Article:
by Kristen Coros
This article was first featured on the now-defunct Sowing the Seeds blog hosted by Vine Leaves Literary Journal.
Like setting, dialogue is an indispensable and multitasking tool of fiction that helps us accomplish multiple aims at once. It illuminates aspects of character, because the way someone speaks provides clues about origin, social status, mood, and so on. It is a way in which we create voice. It also advances plot while allowing us to show things happening instead of merely telling about them.
Types of Dialogue
Fictional dialogue comes in three main forms (not counting interior self-talk/monologue, which deserves a separate post):
- Summarized speech, whereby we learn through narration that some discussion has taken place: When he came home that night, she told him the dog had run away.
- Indirect speech, in which quotation marks are not used, but we still get a sense of the exchange. She didn’t seem too sad about this turn of events, he noted. What was wrong with her: why was she so goddamned heartless?
- Direct speech, which is what we most readily associate with the term “dialogue”. It appears between quotation marks that suggest we’re hearing exactly what was said. “That’s convenient, Marge. You’ve never liked the dog, and now he goes missing.”
Stylistic and practical considerations help us decide which type to use when. Summarized speech is an efficient way to condense conversations and information that we don’t want to dwell on. Indirect speech also helps cut to the heart of the matter, but it does so while imparting more flavour. And generally when there is important action occurring as a result of dialogue, we’ll want to use quotation marks (this is only a guideline, though!). The three types of dialogue can also be blended together within paragraphs or scenes. Consider this excerpt from Alice Munro’s story “Five Points”:
“That’s all just tourist shit,” Neil says. “About half the place is nothing but tourist shit. That’s not where I’m talking about.”
He is talking about Five Points, which was—is—a section, or maybe just a corner, of the city, where there was a school and a drugstore and a Chinese grocery and a candy store. When Neil was in public school, the candy store was run by a grouchy old woman with painted on eyebrows…after she died, some new people, Europeans, not Poles or Czechs but from some smaller country—Croatia; is that a country?—took over the candy store and changed it.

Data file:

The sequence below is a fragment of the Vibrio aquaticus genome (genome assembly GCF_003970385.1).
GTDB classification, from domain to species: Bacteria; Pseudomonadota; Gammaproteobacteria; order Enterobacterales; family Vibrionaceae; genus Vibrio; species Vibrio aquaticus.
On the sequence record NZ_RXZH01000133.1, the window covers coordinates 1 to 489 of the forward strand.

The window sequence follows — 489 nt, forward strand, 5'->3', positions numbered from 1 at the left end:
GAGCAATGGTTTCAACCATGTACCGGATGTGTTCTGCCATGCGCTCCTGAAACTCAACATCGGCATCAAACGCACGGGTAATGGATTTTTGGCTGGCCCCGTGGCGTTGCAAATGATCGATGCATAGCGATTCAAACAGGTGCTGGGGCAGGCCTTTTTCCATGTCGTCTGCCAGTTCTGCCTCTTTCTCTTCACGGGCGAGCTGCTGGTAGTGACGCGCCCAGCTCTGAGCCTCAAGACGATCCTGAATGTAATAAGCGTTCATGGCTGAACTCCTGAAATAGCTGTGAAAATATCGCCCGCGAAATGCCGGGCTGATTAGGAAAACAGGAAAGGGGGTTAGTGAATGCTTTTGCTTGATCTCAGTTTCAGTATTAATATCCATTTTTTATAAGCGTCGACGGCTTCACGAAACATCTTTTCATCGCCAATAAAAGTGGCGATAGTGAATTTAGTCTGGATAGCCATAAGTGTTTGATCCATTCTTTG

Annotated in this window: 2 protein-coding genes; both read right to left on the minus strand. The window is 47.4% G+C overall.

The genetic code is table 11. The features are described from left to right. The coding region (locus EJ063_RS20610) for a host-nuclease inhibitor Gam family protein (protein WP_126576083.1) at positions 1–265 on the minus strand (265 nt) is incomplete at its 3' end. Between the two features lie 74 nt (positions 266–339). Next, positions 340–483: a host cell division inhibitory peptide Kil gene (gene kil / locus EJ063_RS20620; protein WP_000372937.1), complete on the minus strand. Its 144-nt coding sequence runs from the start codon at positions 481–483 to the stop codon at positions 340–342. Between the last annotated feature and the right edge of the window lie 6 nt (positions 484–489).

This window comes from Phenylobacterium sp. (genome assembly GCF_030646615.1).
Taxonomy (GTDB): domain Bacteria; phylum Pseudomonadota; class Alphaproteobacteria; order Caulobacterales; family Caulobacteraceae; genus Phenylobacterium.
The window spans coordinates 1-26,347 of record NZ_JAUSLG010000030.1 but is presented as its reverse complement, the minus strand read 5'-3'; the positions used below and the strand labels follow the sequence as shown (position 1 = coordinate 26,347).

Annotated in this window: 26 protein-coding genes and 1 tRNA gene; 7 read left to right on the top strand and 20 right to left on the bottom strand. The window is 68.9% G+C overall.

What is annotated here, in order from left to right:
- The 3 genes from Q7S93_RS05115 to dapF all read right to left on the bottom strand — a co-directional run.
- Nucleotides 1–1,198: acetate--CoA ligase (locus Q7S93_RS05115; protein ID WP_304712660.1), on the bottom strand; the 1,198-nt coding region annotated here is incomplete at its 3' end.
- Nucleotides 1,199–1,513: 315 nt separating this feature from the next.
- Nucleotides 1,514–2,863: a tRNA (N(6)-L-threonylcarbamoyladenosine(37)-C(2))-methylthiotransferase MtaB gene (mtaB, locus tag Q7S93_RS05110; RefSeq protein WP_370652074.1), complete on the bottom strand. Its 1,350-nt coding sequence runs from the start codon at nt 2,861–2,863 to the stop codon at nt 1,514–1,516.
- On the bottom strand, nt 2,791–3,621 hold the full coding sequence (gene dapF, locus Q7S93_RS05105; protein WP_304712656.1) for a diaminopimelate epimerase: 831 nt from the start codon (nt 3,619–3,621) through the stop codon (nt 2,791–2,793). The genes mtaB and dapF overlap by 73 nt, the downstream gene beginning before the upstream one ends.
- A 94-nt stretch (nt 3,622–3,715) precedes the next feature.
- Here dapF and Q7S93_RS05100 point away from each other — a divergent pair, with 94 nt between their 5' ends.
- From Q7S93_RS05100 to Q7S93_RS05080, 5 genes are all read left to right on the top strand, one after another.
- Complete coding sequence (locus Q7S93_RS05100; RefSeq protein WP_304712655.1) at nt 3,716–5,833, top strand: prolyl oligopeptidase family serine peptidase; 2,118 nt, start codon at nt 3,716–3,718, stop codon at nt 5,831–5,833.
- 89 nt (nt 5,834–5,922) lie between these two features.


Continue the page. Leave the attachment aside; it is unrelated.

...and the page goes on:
Note how the passage contains words quoted directly from Neil’s mouth, a summary of his subject by the narrator, as well as indirect dialogue capturing his way of speaking (“Croatia; is that a country?”).
What we talk about when we talk about subtext
“Subtext” is a term often associated with dialogue in fiction. It can seem a confusing and nebulous matter, but what it boils down to is this: fiction often aims to mirror real life, and in real life people have all kinds of discussions that aren’t actually about what they seem to be about. In other words, people often don’t say what they mean, but approach subjects indirectly. Imagine, for instance, two elderly characters having a conversation. One of them is terminally ill, but instead of being able to confront and discuss this fact, they instead have an agonized exchange about purging a storage closet.
Further things to consider
Should fictional dialogue mirror its real-world counterpart to the greatest extent possible? Some writers believe so, and pepper their dialogue with lots of “ums”, “uhs” and ellipses. This is a valid stylistic choice, but one caveat is that it may be tiring to read. Typically, in much of the fiction we consume, we’re used to having speech tidied up to some extent. Fictional characters usually don’t pause, stumble, or ramble quite as much as in real life, unless these tendencies are being used to illustrate something meaningful about their character. We might also want to give their speech rhythm (ADD LINK).
A few more suggestions to keep in mind:
- Dialogue, like fiction in general, is compelling when it contains conflict, when characters are at odds or something is getting in the way of someone’s desire. It’s fun to read about people trying to convince, deceive or seduce each other.
- Specific dialogue containing concrete details tends to be more interesting than that which is broad or vague. Think of the times that you’ve been unable to stop yourself from eavesdropping on strangers. Likely the conversational fodder was “juicy,” which is to say colourful and rich in detail.
- To avoid breaking the flow of a conversation, in most cases dialogue tags should be kept simple. While it can be tempting to add flavour and specificity with tags like “Bette whined,” “Jake gasped,” or “Amy snarled,” these descriptors may become stumbling blocks for the reader, whereas the standard “said” tends to become invisible. It’s also a fine choice to omit dialogue tags altogether in cases where it would be clear who is speaking without them.
- Try to avoid adverbs in tagging dialogue: adding “she said angrily” after the line “I never want to see your face again!” is unnecessary. In general, it’s good to let characters’ words do the talking. If it’s not obvious how a character is feeling, it’s better to show an action than to use a modifier.
- It’s best to keep exposition out of dialogue: when characters reveal information to each other that they already know for the benefit of the reader, they begin to sound like authorial puppets.
As an exercise…
Try to record some real-life dialogue verbatim, and think about how you would alter it for fiction. Where would the dialogue tags go? Does it contain enough conflict and interesting detail, or can these be jazzed up? Then experiment with rendering the conversation, or various parts of it, as direct, indirect and summarized speech.